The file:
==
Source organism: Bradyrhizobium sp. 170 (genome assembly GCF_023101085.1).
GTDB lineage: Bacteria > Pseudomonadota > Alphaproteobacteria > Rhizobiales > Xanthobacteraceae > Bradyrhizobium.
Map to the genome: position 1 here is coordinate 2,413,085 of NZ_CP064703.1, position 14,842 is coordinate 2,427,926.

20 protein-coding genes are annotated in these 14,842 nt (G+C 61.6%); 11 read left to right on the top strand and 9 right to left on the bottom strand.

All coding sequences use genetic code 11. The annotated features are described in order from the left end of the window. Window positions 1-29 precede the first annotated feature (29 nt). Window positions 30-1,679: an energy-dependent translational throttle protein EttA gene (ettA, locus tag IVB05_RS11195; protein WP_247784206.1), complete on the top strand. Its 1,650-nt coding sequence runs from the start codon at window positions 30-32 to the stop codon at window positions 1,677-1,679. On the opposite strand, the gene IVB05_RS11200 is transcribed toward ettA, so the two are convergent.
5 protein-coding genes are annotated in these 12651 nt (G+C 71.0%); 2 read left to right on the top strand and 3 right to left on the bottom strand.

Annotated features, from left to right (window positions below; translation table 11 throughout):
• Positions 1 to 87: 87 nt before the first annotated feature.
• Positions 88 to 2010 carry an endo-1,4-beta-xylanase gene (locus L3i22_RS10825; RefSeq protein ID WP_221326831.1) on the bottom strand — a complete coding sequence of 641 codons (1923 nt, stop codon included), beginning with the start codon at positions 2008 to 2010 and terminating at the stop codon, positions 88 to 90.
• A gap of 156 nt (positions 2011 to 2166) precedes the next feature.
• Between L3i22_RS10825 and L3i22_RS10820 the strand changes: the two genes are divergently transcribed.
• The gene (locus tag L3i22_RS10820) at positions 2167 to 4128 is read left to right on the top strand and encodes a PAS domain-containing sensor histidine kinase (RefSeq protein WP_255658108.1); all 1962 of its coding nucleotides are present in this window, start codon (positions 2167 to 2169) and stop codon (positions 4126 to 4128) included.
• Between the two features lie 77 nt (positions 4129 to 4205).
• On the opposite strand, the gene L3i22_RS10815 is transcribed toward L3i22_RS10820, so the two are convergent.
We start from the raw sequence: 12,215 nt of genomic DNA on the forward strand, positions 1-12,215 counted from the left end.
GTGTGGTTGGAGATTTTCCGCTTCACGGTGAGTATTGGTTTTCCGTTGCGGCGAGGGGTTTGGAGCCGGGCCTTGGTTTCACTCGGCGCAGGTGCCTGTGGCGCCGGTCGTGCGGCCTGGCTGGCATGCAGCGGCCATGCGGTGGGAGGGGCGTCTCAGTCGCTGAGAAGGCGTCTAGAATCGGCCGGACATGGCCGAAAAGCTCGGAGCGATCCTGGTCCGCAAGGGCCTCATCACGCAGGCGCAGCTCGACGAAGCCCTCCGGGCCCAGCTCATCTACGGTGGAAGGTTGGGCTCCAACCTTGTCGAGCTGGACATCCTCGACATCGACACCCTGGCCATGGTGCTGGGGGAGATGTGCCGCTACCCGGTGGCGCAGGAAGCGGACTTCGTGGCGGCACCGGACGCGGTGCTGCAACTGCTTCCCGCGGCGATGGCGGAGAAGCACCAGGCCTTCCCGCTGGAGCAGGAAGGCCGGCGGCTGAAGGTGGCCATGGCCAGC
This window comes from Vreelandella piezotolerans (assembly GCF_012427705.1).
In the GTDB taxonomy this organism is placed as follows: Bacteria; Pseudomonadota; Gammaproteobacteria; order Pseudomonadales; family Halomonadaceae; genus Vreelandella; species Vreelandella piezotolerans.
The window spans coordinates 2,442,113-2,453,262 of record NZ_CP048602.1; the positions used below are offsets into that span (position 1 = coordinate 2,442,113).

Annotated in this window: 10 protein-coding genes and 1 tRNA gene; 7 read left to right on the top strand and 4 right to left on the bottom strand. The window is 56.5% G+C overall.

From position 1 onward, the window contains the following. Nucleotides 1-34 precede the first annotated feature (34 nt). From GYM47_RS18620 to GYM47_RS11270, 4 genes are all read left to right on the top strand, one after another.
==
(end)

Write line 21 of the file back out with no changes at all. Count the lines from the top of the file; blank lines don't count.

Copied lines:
From position 1 onward, the window contains the following. Nucleotides 1-34 precede the first annotated feature (34 nt). From GYM47_RS18620 to GYM47_RS11270, 4 genes are all read left to right on the top strand, one after another.